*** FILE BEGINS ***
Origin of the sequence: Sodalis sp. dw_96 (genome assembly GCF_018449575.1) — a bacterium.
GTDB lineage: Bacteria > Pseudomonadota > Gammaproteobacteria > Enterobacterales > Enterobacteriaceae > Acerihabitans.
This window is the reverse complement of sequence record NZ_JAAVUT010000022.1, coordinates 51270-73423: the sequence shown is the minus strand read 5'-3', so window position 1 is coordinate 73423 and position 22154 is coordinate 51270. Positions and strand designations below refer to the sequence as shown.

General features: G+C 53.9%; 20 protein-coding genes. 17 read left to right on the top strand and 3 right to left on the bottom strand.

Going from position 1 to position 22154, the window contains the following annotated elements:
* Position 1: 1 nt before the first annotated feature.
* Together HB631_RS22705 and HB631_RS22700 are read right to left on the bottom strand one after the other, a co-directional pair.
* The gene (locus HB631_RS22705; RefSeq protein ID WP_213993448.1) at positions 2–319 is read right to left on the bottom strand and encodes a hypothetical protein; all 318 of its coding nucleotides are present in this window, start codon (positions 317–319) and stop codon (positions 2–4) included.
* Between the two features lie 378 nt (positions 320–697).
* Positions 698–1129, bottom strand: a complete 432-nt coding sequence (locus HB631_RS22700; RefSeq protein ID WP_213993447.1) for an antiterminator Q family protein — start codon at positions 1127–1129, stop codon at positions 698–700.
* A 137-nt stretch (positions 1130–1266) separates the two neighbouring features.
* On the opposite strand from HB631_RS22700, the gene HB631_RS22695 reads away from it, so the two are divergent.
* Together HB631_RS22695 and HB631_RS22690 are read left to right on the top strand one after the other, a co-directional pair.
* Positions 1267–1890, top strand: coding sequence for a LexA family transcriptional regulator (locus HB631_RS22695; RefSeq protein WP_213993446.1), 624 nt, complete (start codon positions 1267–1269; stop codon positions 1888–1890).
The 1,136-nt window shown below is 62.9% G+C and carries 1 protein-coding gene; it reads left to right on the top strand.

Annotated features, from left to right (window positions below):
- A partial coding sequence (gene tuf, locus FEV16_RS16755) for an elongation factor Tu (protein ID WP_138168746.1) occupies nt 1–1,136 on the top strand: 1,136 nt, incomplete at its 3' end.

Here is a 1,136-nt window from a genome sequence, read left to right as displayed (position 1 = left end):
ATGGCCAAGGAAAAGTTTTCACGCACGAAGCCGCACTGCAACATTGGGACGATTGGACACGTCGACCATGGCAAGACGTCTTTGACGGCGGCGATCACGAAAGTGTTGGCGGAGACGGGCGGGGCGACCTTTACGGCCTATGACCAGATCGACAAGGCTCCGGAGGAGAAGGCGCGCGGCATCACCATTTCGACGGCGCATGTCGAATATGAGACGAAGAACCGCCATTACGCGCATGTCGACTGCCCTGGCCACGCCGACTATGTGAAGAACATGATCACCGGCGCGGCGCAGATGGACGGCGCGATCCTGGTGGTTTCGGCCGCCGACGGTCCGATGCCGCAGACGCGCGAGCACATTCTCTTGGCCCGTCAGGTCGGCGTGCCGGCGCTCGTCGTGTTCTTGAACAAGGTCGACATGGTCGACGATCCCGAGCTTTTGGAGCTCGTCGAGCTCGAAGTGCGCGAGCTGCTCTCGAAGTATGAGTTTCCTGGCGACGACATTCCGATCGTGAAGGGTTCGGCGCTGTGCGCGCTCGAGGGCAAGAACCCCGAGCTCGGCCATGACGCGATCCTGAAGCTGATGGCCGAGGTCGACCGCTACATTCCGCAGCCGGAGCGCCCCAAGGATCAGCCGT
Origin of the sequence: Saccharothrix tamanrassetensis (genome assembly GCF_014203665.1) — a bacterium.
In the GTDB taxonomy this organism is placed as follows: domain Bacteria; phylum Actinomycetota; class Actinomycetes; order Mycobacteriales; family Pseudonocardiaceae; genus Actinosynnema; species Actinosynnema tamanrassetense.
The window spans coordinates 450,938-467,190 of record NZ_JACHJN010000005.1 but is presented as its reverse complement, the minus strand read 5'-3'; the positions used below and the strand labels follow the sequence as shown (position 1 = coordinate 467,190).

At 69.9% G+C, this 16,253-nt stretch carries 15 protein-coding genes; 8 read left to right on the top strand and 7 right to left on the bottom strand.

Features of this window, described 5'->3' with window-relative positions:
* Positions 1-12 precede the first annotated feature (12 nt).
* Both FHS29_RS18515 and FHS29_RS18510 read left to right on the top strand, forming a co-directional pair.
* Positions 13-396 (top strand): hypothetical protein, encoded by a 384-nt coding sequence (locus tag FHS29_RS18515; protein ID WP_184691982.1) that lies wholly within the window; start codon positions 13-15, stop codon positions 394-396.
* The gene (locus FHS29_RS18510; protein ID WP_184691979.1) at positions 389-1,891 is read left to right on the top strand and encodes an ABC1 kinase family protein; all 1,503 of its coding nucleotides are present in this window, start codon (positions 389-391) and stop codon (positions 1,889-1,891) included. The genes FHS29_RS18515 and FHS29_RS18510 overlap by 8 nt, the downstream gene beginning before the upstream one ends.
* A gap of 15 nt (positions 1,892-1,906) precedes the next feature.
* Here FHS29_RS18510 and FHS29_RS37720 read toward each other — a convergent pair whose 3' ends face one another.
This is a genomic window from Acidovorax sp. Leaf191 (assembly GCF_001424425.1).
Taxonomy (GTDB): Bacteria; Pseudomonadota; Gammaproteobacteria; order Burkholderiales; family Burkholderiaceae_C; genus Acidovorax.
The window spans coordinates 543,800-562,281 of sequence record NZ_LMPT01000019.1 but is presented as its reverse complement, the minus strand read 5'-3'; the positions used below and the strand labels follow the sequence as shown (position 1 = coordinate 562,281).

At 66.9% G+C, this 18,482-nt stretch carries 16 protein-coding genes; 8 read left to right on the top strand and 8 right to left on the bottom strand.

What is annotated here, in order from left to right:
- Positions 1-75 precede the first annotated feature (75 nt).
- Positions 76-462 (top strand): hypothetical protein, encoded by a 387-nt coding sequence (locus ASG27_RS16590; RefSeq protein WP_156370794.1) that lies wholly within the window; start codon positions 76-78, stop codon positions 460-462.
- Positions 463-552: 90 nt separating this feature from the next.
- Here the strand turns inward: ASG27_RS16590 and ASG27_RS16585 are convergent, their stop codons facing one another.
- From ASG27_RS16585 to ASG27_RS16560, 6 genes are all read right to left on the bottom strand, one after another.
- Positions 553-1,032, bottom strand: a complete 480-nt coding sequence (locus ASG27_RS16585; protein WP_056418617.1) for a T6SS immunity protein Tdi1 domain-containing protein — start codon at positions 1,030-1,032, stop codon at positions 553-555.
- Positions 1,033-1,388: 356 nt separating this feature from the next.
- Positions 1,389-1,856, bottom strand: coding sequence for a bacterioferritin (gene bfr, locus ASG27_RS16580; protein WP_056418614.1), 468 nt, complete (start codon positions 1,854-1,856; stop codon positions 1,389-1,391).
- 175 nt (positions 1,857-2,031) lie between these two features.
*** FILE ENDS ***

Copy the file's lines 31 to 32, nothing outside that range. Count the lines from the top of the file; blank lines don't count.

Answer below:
This is a genomic window from Acidovorax sp. Leaf191 (assembly GCF_001424425.1).
Taxonomy (GTDB): Bacteria; Pseudomonadota; Gammaproteobacteria; order Burkholderiales; family Burkholderiaceae_C; genus Acidovorax.